It’s DONE! Making My Brother’s Wedding Rings 6: The Finishing

This is where the rubber meets the road in the jewelry-making process. Finishing can make or break a piece.

With casting, if care is taken with the wax (ie. making sure the wax if very smooth, free of nicks and scratches, and nice and even) then your finished piece will be that much easier to clean up.

I’m going to be very meticulous with the finishing here, because I really want these rings to be beautiful and shiny. They are, after all, wedding rings, and need to be extra special anyway!

Check out our starting point:

Gold rings direct from the casting flask and ready to polish.
Gold rings direct from the casting flask and ready to polish.

First step in finishing; filing off the remnants of the sprues. We’re left with hearty balls on the band after the casting; and its no easy task to file that down with hand tools to make the bands smooth and even again. The goal is to make sure one would never know it was there. That takes some time, and some elbow grease.

I save my gold filings for use in future projects. It may seem like overkill to keep gold powder/dust, but it adds up for future use.

Bubble left on the band from the sprue.
Bubble left on the band from the sprue.

Once the band is even again it gets a nice light sanding. I used a Foredom tool with a coarse then a fine sanding drum to make the work easier. It cleaned up it very nicely.

Once the sanding is complete; it’s over to the polishing wheel for a liberal coating of Tripoli compound; a waxy paste that is mildly abrasive. It can quickly and easily remove the fine marks the sanding has left, and is the first of the polishing steps to ensure a mirror finish.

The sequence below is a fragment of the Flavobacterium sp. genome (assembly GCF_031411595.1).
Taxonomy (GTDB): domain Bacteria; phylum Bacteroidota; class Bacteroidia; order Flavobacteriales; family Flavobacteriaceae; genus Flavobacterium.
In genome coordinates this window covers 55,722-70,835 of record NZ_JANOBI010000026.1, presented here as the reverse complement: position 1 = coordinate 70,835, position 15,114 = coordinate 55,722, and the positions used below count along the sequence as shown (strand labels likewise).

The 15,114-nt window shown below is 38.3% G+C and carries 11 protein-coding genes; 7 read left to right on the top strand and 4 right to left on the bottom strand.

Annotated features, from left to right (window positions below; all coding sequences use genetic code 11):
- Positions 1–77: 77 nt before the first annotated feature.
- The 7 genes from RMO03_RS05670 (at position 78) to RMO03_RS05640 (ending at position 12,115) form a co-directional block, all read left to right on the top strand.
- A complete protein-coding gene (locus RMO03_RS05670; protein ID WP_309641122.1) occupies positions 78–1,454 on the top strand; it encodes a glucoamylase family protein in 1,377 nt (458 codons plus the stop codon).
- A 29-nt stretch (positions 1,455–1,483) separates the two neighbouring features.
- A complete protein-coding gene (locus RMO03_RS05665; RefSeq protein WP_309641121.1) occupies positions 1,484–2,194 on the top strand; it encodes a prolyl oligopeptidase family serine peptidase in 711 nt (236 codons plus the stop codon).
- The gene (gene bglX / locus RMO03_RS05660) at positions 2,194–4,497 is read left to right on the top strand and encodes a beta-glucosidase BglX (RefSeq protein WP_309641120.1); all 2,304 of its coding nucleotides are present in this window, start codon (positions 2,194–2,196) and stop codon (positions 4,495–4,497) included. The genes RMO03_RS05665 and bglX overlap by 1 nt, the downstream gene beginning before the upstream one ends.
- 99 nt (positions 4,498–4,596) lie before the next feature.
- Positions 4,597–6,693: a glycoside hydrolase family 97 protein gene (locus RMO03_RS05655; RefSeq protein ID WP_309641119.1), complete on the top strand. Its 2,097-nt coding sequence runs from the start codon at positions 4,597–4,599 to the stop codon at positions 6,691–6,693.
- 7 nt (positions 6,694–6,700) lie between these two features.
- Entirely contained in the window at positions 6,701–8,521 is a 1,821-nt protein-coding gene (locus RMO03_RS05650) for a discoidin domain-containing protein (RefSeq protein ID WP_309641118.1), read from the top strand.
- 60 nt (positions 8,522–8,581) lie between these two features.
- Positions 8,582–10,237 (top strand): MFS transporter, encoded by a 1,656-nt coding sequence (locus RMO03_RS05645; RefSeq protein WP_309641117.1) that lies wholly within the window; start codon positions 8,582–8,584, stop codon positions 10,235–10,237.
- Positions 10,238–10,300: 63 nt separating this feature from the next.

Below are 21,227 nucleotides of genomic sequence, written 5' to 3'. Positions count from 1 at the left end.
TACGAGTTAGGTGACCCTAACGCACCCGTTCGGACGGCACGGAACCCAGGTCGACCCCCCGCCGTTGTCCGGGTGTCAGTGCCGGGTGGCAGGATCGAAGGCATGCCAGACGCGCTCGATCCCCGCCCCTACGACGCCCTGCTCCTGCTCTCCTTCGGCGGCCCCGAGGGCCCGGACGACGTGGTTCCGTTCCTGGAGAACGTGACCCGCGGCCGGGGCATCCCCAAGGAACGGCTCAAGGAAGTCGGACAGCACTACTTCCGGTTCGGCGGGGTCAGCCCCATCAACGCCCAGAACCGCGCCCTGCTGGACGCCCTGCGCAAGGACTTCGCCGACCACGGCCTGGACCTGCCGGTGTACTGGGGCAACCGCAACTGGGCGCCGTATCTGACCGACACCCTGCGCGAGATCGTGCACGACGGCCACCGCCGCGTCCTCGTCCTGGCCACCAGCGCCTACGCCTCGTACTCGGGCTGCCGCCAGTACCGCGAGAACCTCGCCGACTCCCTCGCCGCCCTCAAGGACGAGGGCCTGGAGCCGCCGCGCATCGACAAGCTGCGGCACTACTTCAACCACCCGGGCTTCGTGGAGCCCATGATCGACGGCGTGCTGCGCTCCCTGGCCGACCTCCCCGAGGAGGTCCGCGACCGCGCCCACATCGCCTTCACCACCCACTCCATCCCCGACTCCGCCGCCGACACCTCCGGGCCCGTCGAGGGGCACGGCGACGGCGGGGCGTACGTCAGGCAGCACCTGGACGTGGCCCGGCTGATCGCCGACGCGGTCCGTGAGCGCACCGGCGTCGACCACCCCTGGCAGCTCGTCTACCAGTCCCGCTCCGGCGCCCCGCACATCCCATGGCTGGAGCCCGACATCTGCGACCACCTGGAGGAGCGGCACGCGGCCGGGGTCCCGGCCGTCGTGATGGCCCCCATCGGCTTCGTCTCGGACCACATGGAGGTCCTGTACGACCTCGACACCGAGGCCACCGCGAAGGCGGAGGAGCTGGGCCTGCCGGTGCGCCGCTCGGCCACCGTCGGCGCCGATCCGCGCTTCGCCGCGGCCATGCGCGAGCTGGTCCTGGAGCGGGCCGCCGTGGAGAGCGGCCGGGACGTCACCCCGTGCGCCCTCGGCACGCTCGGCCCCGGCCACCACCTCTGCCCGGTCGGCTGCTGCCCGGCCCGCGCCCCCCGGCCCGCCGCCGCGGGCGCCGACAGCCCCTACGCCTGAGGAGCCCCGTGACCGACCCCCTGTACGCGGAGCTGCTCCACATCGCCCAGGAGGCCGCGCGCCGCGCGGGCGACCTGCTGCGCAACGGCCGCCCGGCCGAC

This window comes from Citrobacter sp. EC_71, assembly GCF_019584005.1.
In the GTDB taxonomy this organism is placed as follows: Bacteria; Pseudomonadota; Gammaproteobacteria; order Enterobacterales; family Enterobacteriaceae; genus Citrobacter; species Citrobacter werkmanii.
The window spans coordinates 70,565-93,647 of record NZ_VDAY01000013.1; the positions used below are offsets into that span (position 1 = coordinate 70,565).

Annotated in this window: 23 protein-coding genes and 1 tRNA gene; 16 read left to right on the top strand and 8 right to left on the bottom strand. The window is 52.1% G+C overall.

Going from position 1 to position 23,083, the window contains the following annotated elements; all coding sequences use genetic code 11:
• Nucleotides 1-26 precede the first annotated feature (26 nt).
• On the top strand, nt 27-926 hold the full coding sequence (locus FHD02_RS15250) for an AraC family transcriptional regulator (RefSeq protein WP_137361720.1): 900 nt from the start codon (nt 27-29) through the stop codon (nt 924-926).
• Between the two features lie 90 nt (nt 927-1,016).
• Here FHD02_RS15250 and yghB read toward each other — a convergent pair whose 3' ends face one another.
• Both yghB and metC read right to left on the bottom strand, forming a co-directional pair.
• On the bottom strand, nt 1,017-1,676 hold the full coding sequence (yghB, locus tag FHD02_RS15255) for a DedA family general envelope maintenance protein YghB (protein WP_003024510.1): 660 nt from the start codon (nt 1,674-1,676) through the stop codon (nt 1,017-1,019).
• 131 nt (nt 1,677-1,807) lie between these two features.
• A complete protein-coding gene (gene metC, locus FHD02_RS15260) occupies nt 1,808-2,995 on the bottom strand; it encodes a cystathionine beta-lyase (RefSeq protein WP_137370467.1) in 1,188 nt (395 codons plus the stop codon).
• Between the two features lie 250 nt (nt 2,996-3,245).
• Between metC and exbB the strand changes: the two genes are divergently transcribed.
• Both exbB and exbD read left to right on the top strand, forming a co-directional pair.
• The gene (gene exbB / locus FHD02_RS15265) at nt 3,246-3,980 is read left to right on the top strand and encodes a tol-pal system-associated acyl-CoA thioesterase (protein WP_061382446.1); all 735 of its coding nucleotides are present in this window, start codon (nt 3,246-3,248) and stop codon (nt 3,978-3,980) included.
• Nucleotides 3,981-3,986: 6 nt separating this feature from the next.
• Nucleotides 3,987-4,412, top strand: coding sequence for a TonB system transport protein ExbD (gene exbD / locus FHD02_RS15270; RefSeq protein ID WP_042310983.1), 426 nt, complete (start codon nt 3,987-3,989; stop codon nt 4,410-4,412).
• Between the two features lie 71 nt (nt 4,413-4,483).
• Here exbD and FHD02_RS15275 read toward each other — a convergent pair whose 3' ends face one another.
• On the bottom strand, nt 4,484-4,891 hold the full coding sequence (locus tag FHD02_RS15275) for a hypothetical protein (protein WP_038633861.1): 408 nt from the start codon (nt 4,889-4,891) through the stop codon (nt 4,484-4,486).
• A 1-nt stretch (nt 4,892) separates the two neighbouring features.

Tripoli compound being loaded into the polishing wheel.
Tripoli compound being loaded into the polishing wheel.

After the tripoli does its work, the rings get a quick scrub in soap and water, and then on to the second phase of polishing compound; Red Rouge. This is where the rings buff up like a dream. A few minutes under the rouge wheel and they shine.

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Another quick scrub up, and….. they’re done.

It’s been months of slow work (I had the privilege of being able to take my time with these) but I’m VERY happy with how they turned out. This work could be done in just a couple of days, but it was also a learning process for me I had no desire to rush. It also helped that my brother asked me to do these last fall.

The wedding is July 27th. I hope you’ll join me in wishing the newlyweds-to-be a lifetime of happiness … and great looking jewelry.

Shiny!
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Love it! So shiny I can see the pattern of my phone case in the ring!
Love it! So shiny I can see the pattern of my phone case in the ring!

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Making My Brother’s Wedding Rings 5: Casting Part 2

So last night we made the moulds (see Part one of the casting blog for that).   Tonight we’re liquefying gold and turning it into rings.

If we’ve done a good job at the spruing, investment, and kiln drying; this is the fun and easy part.

First steps; prep the equipment.

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We’re using a centrifugal casting set up, which consists of a large drum (to protect you if your flask explodes with hot metal inside), a crucible (where the metal gets melted down), a cradle for your casting flask or your mould, and a spinning arm which gets wound up like a top, and has a brake put on until you’re ready to go.

Heating the crucible
Heating the crucible

We heat the crucible first, to help lower the time it will take the melt the metal.  Once it’s piping hot, the flask is removed from the kiln, wired into the cradle, and the crucible and flask are pushed together.

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Removing the casting flask from the kiln
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Wiring the hot flask to the arm.

More heat is applied to make sure everything is warm, and the metal will flow freely.

Then it’s time to add the gold (good bye old unworn gold, hello new, shiny wedding rings!).

The collected gold, about to become shiny and new.
The collected gold, about to become shiny and new.